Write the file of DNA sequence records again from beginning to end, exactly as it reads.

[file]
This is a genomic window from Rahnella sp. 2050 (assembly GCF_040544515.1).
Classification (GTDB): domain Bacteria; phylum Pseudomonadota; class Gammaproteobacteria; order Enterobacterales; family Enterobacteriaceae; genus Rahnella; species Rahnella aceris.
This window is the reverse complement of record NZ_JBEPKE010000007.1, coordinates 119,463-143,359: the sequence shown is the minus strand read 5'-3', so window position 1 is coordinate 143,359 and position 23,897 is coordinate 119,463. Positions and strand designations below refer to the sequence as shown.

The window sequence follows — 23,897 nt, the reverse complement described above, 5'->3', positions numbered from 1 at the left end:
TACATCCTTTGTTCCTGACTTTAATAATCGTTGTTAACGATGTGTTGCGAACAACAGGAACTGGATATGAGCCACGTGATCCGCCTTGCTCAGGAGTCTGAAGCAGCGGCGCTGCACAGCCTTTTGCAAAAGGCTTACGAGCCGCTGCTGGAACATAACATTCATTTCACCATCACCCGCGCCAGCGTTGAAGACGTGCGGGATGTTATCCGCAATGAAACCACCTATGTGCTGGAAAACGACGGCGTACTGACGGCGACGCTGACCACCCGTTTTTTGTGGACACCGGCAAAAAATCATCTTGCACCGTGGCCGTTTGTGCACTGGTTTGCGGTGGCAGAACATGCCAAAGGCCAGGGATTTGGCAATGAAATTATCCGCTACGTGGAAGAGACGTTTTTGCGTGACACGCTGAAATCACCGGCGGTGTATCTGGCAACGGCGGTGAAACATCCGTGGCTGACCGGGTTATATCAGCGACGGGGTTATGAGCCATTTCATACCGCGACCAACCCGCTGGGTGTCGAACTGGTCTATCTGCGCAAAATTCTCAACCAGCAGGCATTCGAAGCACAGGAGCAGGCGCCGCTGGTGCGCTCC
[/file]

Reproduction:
This is a genomic window from Rahnella sp. 2050 (assembly GCF_040544515.1).
Classification (GTDB): domain Bacteria; phylum Pseudomonadota; class Gammaproteobacteria; order Enterobacterales; family Enterobacteriaceae; genus Rahnella; species Rahnella aceris.
This window is the reverse complement of record NZ_JBEPKE010000007.1, coordinates 119,463-143,359: the sequence shown is the minus strand read 5'-3', so window position 1 is coordinate 143,359 and position 23,897 is coordinate 119,463. Positions and strand designations below refer to the sequence as shown.

The window sequence follows — 23,897 nt, the reverse complement described above, 5'->3', positions numbered from 1 at the left end:
TACATCCTTTGTTCCTGACTTTAATAATCGTTGTTAACGATGTGTTGCGAACAACAGGAACTGGATATGAGCCACGTGATCCGCCTTGCTCAGGAGTCTGAAGCAGCGGCGCTGCACAGCCTTTTGCAAAAGGCTTACGAGCCGCTGCTGGAACATAACATTCATTTCACCATCACCCGCGCCAGCGTTGAAGACGTGCGGGATGTTATCCGCAATGAAACCACCTATGTGCTGGAAAACGACGGCGTACTGACGGCGACGCTGACCACCCGTTTTTTGTGGACACCGGCAAAAAATCATCTTGCACCGTGGCCGTTTGTGCACTGGTTTGCGGTGGCAGAACATGCCAAAGGCCAGGGATTTGGCAATGAAATTATCCGCTACGTGGAAGAGACGTTTTTGCGTGACACGCTGAAATCACCGGCGGTGTATCTGGCAACGGCGGTGAAACATCCGTGGCTGACCGGGTTATATCAGCGACGGGGTTATGAGCCATTTCATACCGCGACCAACCCGCTGGGTGTCGAACTGGTCTATCTGCGCAAAATTCTCAACCAGCAGGCATTCGAAGCACAGGAGCAGGCGCCGCTGGTGCGCTCC